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Home births “don’t always go well,” observes ACOG

A new Committee Opinion weighs in on the safety of home birth versus hospital management—and finds it lacking.

February 2011 · Vol. 23, No. 2

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Erin E. Tracy, MD, MPH (August 2009)

Although the absolute risk of neonatal death after planned home birth is low, published medical evidence demonstrates that it is two or three times as high as the rate for planned hospital birth. So says a new Committee Opinion from ACOG.1 A review of data by the Committee on Obstetric Practice also found that planned home birth among low-risk women is associated with fewer medical interventions than planned hospital birth is.

“As physicians, we have an obligation to provide families with information about the risks, benefits, limitations and advantages concerning the different maternity care providers and birth settings,” said Richard N. Waldman, MD, president of ACOG. “It’s important to remember that home births don’t always go well, and the risk is higher if they are attended by inadequately trained attendants or in poorly selected patients with serious high-risk medical conditions such as hypertension, breech presentation, or prior cesarean deliveries.” Based on the available data, ACOG believes that hospitals and birthing centers are the safest place for labor and delivery.

Women planning a home birth should get comprehensive prenatal care

Although ACOG does not support the practice of planned home birth, it does emphasize that women who decide to deliver at home should be offered standard components of prenatal care, including Group B strep screening and treatment, genetic screening, and HIV screening. It also is important for women thinking about a planned home birth to consider whether they are healthy and to ascertain what their level of risk may be, ACOG says. Working with a certified nurse midwife, certified midwife, or physician who practices in an integrated and regulated health system also is advisable. In addition, women should have ready access to consultation and have a plan for safe and quick transportation to a nearby hospital in the event of an emergency.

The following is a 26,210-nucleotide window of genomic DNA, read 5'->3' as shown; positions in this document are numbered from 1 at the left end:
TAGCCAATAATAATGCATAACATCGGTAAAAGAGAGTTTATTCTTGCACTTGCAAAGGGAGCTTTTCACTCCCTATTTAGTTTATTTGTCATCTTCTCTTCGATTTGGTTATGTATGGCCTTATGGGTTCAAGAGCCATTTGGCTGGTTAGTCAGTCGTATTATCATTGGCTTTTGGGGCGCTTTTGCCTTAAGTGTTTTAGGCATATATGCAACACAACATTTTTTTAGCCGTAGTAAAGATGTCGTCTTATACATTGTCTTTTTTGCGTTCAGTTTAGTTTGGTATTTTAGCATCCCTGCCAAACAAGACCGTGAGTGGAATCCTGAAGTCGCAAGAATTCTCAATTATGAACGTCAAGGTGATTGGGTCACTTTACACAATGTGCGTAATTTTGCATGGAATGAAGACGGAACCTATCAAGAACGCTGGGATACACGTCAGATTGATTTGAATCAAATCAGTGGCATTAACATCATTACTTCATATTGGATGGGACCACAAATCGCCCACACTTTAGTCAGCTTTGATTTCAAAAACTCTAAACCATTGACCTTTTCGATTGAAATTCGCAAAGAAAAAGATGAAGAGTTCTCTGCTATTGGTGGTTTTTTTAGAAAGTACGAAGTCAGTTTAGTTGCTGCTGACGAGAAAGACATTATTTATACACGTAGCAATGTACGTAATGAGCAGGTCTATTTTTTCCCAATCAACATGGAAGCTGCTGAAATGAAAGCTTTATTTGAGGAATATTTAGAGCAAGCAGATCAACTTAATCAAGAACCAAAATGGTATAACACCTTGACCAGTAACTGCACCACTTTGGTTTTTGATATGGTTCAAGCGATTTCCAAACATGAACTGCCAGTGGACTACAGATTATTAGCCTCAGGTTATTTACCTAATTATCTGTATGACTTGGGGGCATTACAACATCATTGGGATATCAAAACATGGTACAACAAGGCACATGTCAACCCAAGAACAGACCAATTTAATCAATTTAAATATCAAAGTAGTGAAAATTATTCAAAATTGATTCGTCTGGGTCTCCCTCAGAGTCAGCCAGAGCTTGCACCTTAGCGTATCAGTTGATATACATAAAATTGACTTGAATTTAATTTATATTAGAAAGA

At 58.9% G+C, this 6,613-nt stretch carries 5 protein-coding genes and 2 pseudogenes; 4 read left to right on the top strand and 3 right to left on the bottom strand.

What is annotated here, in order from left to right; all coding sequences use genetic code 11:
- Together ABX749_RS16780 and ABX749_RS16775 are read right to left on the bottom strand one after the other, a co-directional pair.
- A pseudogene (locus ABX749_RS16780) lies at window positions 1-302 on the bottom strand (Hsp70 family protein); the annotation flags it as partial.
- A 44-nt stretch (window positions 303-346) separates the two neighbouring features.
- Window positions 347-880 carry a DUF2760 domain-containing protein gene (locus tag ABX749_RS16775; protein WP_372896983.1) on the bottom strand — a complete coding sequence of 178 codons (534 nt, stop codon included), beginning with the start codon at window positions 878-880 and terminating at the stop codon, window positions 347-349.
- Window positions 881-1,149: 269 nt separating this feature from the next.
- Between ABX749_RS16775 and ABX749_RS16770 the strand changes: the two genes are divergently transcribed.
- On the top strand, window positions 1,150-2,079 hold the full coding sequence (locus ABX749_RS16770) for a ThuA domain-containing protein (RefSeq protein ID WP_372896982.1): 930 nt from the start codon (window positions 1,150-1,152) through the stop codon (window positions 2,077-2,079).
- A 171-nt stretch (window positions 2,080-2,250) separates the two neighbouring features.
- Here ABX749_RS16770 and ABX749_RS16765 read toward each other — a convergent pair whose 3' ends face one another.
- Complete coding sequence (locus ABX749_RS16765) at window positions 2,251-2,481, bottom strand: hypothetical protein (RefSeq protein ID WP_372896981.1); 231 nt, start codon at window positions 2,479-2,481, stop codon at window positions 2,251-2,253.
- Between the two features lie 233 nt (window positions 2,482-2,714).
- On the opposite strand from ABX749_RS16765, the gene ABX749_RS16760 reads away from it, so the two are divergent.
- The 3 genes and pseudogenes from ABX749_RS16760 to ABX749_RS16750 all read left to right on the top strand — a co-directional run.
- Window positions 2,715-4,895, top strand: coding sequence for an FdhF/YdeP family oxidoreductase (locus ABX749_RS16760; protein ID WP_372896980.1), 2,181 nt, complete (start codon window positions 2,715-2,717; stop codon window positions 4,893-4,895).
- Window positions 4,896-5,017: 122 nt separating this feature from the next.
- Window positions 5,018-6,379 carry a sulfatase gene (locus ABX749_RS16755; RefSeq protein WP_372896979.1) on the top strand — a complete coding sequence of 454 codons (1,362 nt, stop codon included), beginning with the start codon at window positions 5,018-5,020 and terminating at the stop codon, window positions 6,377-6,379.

A previous cesarean delivery is an absolute contraindication to a planned home birth because of the risks involved, which include uterine rupture, according to the Committee Opinion. Women who want to try for a vaginal birth after cesarean are advised to do so only in a hospital where emergency care is immediately available.

Because of a greater risk of perinatal death in certain settings, a home birth is not advised for women who:

  • are postterm (more than 42 weeks’ gestation)
  • carrying twins
  • have a breech presentation.

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Reference

1. Planned home birth. ACOG Committee Opinion#476. Obstet Gynecol. 2011;117(2 part 1):425-428.

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